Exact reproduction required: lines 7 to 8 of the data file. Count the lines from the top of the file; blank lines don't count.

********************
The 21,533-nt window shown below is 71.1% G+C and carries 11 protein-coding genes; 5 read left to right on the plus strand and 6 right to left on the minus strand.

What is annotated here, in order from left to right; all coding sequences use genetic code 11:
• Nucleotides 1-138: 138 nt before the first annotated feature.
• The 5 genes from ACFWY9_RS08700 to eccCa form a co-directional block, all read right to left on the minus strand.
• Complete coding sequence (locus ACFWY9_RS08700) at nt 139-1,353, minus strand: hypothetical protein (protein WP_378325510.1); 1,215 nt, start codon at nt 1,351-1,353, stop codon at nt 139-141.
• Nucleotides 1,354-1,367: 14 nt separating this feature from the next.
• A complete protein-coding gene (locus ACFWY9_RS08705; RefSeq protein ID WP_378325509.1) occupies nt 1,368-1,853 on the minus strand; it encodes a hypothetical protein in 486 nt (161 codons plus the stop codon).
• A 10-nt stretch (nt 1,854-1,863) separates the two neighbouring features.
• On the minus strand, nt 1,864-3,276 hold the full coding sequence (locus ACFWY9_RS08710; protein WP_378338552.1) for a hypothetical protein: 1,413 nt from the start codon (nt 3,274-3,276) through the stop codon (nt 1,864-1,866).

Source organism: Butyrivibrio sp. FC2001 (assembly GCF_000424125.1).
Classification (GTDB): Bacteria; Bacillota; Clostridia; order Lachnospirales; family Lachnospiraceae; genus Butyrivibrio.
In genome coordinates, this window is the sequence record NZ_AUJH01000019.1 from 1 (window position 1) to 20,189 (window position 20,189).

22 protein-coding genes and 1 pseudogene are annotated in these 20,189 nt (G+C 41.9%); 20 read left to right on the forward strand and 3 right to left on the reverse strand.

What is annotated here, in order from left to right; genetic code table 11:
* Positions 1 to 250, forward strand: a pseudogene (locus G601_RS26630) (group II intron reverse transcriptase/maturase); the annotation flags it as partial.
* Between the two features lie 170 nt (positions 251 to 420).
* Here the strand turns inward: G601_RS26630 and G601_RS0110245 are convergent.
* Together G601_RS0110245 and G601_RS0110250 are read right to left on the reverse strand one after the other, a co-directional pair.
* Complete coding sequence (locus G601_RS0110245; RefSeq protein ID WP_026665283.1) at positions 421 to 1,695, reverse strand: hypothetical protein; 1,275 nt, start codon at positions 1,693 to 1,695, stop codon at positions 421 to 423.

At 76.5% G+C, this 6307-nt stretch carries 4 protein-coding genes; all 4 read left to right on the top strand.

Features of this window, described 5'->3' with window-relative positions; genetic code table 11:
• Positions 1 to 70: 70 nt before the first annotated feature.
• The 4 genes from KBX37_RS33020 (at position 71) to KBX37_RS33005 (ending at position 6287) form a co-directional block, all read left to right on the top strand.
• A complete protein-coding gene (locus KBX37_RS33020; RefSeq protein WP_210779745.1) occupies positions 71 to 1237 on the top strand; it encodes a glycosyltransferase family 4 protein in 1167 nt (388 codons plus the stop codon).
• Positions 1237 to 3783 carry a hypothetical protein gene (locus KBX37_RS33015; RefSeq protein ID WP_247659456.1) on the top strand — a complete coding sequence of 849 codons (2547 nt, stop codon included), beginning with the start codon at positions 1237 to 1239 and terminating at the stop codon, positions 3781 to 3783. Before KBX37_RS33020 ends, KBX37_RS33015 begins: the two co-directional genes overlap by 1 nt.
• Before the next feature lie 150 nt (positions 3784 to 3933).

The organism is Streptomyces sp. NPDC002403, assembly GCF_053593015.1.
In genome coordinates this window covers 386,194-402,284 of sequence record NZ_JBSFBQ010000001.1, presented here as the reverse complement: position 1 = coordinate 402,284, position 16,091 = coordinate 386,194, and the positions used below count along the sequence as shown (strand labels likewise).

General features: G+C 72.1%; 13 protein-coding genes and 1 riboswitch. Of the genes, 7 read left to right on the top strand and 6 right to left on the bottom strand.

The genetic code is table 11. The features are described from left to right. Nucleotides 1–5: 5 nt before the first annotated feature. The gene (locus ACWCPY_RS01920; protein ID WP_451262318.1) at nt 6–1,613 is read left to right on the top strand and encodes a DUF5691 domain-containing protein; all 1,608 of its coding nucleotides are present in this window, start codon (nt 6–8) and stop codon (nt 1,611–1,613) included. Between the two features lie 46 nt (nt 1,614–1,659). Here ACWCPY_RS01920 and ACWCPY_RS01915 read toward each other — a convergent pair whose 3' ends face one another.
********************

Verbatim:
• A complete protein-coding gene (locus ACFWY9_RS08705; RefSeq protein ID WP_378325509.1) occupies nt 1,368-1,853 on the minus strand; it encodes a hypothetical protein in 486 nt (161 codons plus the stop codon).
• A 10-nt stretch (nt 1,854-1,863) separates the two neighbouring features.